If you and your children have iPhones or iPads, you will have noticed the somewhat alarming weekly reports which tell you just how much time you have been spending on your phone and on certain apps per day and per week. In addition to controlling our own phone usage, what a number of parents don’t know is that Screen Time is a useful tool for controlling the time our kids spend on their devices, as well as the content viewed from these devices. 

So what can Parents use Screen Time for?

For any parents of children with iPhones or iPads looking for an app to limit your children’s screen time and/or content viewed, this is a great place to start. (If your child has an Android device, see our blog on the Google Family Link app here)  Here is an overview of what you can do with the Screen Time app.

This feature lets you block access to certain apps during certain scheduled times. During “Downtime,” only the apps you choose and phone calls will be available. A reminder notification will appear 5 minutes before Downtime is scheduled to start. As a parent, this is a handy way of carving out blocks of time when you don’t want your children to use their devices, for example, from the hour before bed until morning, at homework times etc.

App Limits
This feature allows you to set daily time limits for app categories (for example, block access to social media apps while at work) or for specific apps. Once the app limit has been reached, the app’s icon will turn grey and an hourglass icon will appear next to the app name. This is a great feature to use if your kids use apps which are highly addictive,  such as Fortnight. App Limits can be used to cut your children off after a certain amount of time or on certain days (for example, on all weekdays). Once your kids hit their limit, they can send a request for more time, which you can either approve or not.

Always Allowed
This feature allows you to ensure that certain apps and features are always accessible and are unaffected by the Downtime or App Limits features. By default, Messages, FaceTime, and Maps are set to be Always Allowed (but you can change this within the Always Allowed setting).

Content & Privacy Restrictions
Formerly the “Restrictions” section of an iPhone, this feature allows parents to block access to explicit or adult content from your children’s devices including music, TV shows, apps, books, movies and web content. If your children are gamers, it allows you to block access to multiplayer games, and prevent your children from adding friends online. The default setting is that all content is unrestricted and the default setting for music is explicit content is allowed so if you want to control content on your child’s device, you need to go and specifically change the settings. This feature also allows you to  turn off in-app purchases and location services.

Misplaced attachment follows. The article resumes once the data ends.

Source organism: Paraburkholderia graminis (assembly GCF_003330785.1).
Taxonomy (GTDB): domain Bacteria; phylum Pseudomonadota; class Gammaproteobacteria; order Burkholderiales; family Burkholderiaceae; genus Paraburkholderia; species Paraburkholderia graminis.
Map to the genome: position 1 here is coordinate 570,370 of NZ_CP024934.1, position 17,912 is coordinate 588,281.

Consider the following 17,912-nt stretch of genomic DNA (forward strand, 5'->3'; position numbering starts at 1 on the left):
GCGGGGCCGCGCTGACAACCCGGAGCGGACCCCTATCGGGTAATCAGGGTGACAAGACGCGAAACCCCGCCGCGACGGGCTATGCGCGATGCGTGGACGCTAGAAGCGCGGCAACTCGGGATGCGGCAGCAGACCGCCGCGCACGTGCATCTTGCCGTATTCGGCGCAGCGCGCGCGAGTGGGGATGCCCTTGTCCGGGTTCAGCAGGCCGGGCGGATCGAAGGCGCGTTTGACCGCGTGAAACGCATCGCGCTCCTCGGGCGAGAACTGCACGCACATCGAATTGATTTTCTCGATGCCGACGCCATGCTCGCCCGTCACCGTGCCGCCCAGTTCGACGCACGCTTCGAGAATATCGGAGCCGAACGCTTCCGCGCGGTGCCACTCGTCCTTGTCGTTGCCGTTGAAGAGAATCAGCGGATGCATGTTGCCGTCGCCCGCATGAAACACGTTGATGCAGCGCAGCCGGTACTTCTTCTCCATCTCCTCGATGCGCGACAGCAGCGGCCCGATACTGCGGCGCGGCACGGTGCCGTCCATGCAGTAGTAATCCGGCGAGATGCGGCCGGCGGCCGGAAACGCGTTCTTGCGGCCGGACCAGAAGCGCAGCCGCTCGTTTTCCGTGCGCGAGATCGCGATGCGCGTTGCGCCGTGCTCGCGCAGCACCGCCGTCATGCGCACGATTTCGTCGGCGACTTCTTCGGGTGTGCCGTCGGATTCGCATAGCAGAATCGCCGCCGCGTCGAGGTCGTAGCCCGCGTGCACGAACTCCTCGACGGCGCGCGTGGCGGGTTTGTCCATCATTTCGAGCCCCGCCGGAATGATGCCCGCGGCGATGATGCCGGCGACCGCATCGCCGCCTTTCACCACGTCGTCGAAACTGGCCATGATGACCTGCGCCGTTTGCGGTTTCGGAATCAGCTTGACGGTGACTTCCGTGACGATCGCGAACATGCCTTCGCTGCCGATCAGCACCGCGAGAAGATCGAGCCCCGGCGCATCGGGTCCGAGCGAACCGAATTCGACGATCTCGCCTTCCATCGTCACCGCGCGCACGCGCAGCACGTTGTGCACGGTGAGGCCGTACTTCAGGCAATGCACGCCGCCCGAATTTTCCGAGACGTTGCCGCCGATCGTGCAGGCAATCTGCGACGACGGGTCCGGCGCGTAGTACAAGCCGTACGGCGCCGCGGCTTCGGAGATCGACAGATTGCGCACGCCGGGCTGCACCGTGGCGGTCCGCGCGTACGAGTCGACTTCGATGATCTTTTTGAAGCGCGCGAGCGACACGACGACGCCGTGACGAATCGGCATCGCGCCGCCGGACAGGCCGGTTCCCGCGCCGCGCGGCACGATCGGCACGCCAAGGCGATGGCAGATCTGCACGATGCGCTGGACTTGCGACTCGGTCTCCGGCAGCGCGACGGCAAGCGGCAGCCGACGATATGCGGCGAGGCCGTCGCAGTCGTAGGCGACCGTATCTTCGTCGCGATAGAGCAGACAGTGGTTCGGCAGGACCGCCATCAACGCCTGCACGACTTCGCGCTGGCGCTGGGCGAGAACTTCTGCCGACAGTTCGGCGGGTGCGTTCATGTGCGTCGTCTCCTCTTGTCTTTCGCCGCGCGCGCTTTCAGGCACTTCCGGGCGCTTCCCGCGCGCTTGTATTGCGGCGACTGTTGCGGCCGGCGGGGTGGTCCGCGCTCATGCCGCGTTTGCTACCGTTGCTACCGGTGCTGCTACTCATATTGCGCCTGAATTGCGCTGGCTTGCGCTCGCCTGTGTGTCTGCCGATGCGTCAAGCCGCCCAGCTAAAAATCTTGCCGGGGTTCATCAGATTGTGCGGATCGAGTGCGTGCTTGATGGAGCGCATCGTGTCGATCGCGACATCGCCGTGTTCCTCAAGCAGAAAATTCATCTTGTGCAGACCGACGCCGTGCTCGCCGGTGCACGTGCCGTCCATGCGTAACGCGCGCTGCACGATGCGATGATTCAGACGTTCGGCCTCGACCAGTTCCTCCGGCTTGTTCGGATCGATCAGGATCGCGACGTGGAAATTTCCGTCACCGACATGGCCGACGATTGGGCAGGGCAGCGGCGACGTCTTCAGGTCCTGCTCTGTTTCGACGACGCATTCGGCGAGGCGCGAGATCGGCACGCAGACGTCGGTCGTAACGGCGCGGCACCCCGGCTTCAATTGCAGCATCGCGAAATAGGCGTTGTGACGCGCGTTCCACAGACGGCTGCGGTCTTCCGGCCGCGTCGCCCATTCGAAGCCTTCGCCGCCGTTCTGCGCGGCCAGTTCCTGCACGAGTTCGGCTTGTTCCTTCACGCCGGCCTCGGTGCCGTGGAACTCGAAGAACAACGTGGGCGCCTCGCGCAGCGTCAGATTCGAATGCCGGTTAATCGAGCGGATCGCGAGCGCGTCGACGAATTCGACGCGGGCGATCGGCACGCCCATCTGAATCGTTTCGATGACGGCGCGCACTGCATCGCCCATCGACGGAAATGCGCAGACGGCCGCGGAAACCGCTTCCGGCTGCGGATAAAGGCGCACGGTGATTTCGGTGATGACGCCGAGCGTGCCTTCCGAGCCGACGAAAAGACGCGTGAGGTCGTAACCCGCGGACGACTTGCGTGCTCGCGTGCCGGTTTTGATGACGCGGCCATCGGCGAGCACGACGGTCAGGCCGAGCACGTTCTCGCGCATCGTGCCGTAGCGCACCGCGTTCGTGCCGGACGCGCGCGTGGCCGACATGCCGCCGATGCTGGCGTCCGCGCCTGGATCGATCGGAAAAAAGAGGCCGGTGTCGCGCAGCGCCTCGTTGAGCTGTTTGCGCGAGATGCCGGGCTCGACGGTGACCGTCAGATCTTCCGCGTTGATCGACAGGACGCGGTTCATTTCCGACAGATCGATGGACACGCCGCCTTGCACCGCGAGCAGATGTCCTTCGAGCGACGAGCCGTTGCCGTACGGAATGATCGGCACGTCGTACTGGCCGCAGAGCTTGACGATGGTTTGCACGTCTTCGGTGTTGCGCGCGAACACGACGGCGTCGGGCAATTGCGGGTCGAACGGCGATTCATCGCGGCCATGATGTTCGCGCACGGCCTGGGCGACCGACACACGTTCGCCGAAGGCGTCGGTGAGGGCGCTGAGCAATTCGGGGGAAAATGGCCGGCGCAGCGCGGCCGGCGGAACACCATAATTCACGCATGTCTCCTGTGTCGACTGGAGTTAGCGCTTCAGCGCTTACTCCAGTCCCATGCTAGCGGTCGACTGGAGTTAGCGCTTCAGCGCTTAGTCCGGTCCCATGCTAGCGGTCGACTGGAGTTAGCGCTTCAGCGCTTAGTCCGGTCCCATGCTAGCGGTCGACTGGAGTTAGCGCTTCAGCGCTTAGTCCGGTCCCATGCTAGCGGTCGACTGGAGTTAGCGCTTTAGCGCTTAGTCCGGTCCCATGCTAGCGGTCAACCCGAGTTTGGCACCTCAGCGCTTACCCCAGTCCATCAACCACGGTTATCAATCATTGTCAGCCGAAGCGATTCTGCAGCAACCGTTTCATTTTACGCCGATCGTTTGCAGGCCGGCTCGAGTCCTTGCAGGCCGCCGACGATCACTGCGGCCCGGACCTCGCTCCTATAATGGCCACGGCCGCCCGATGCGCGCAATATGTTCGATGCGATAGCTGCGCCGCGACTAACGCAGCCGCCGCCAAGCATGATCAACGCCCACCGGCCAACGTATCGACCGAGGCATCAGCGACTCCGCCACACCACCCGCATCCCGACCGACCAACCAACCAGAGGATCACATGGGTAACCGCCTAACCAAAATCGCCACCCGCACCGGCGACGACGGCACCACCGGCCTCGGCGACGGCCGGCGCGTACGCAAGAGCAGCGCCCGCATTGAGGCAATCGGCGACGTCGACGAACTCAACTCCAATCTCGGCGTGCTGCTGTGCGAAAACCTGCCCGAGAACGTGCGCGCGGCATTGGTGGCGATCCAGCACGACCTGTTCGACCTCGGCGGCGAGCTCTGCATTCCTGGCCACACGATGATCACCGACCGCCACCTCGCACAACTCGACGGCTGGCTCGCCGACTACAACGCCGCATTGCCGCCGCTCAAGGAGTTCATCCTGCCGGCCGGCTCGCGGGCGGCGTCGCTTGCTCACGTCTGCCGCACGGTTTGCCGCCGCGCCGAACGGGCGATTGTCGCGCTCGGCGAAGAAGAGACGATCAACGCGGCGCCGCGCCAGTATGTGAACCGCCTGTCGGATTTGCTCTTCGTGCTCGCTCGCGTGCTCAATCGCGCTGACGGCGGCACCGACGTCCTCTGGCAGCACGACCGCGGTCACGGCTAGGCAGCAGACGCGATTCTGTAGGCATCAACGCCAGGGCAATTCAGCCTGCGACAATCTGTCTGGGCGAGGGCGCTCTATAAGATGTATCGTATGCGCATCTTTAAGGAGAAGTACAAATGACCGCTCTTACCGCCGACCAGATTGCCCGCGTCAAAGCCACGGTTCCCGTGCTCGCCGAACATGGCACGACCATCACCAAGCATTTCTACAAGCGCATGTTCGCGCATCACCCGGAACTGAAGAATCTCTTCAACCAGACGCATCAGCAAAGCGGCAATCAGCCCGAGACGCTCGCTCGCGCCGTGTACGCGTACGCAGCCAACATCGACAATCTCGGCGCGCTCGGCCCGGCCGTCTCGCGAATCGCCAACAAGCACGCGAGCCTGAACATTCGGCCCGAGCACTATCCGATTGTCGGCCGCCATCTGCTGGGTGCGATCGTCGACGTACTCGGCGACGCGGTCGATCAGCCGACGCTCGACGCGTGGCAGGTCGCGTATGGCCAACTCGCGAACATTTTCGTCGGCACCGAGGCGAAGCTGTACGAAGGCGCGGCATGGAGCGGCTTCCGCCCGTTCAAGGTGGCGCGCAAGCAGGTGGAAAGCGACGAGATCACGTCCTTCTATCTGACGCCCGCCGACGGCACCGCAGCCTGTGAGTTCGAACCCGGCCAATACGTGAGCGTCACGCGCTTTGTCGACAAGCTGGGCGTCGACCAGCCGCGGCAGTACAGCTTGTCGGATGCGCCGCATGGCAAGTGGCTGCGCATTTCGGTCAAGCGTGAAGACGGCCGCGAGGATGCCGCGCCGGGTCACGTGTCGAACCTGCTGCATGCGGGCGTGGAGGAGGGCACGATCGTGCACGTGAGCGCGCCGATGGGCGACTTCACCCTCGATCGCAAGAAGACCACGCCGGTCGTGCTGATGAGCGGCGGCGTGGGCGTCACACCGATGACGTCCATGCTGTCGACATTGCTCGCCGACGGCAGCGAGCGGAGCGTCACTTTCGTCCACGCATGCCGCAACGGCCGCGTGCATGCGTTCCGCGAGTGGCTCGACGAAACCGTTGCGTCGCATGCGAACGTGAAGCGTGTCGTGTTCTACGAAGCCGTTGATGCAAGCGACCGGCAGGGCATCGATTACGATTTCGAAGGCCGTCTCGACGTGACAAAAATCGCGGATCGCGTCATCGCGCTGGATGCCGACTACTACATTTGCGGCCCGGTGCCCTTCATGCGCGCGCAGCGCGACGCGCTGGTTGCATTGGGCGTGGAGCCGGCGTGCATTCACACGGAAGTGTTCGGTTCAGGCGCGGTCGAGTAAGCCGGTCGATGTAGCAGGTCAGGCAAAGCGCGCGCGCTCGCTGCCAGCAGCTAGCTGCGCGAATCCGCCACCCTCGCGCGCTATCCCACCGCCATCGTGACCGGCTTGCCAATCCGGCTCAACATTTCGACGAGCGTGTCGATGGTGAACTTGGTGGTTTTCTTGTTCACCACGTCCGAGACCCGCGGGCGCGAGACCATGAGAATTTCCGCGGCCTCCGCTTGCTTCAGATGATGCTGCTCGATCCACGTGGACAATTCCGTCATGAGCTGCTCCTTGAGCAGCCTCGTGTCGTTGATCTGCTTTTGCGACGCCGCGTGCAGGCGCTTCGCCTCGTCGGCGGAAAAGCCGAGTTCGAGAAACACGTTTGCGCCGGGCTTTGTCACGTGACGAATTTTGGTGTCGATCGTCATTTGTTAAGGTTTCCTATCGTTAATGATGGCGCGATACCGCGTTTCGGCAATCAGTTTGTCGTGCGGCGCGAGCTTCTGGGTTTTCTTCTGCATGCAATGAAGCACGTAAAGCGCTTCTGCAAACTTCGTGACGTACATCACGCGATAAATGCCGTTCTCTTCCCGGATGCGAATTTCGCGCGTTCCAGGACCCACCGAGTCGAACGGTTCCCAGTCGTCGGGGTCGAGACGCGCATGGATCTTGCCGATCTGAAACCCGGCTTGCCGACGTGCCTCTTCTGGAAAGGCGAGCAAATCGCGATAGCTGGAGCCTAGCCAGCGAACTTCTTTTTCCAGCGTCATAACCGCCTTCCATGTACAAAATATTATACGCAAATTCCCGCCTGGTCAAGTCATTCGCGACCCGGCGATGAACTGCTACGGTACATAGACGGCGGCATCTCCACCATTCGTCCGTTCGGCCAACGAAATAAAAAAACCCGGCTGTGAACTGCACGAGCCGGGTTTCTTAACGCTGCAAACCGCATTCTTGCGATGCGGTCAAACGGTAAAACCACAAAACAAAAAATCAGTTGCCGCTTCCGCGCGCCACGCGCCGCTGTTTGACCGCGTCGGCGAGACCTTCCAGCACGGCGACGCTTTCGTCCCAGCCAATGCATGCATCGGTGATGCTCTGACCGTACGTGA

Usage Tracking and reports
Just as you receive a Screen Time report on your weekly device usage, Screen Time gives parents a weekly report showing how long your kids have used their device that week ,what times of day they have been used, how many times a day the device has been picked up, what categories of apps are most widely used (Social Media, Productivity, Entertainment, etc.) and which specific app has been used the most.

Password Approval
Screen time allows parents to create a four-digit password which is required in order to change any Screen Time settings you may have set up for example, the Request More Time feature, where kids can ask to extend the limit (through their device).

How to use Screen Time effectively as a parent
To get buy-in from your children when using Screen Time, we recommend that you:

  • Set up some screen time limits on your own phone to model good phone behaviour
  • Discuss family screen time goals – ie. can you as a parent also commit to trying to stick to your own screen time limits (for example only 30 minutes a day of social media?)
  • Talk them through the features and benefits of Screen Time, for example, the Downtime feature helps to free up time to unwind, calm done before bed which we all so desperately need.

What the App doesn’t have
While Screen Time is a great place to start in terms of parental control for children’s devices, there are a number of features it doesn’t have, which other parental control apps do, such as:

  • Monitoring and tracking messages and contacts.
  • Call tracking and blocking.
  • Blocking adult content from sources other than the Safari browser such as on popular apps like Twitter, YouTube and Instagram.
  • The ability to use the controls on non-Apple devices (you can only use Screen Time if you and your child have apple devices).
  • Live location tracking –  while this doesnt fall under the umbrella of the Screen Time app, this is still a feature available on all Apple devices.
  • A “kill switch” – a number of parental control apps provide a kill switch or panic button to remotely shut down your child’s device. Screen Time unfortunately does not. The only way around this at the moment is to go into your child’s Downtime settings and set the start time for something before “now,”
  • Multiple Downtimes for different apps. At the moment, Screen Time doesn’t allow you to set multiple and different “Downtimes.” For example, you might allow later access to apps on Friday than on Tuesday.

How to set up Screen Time on your devices
For information on how to set up Screen Time on your child’s device, here is a helpful step-by step guide.

Above all, remember that no parental control app can replace a healthy and frequent conversations and check-ins with your child about practicing good digital citizenship and staying safe online!

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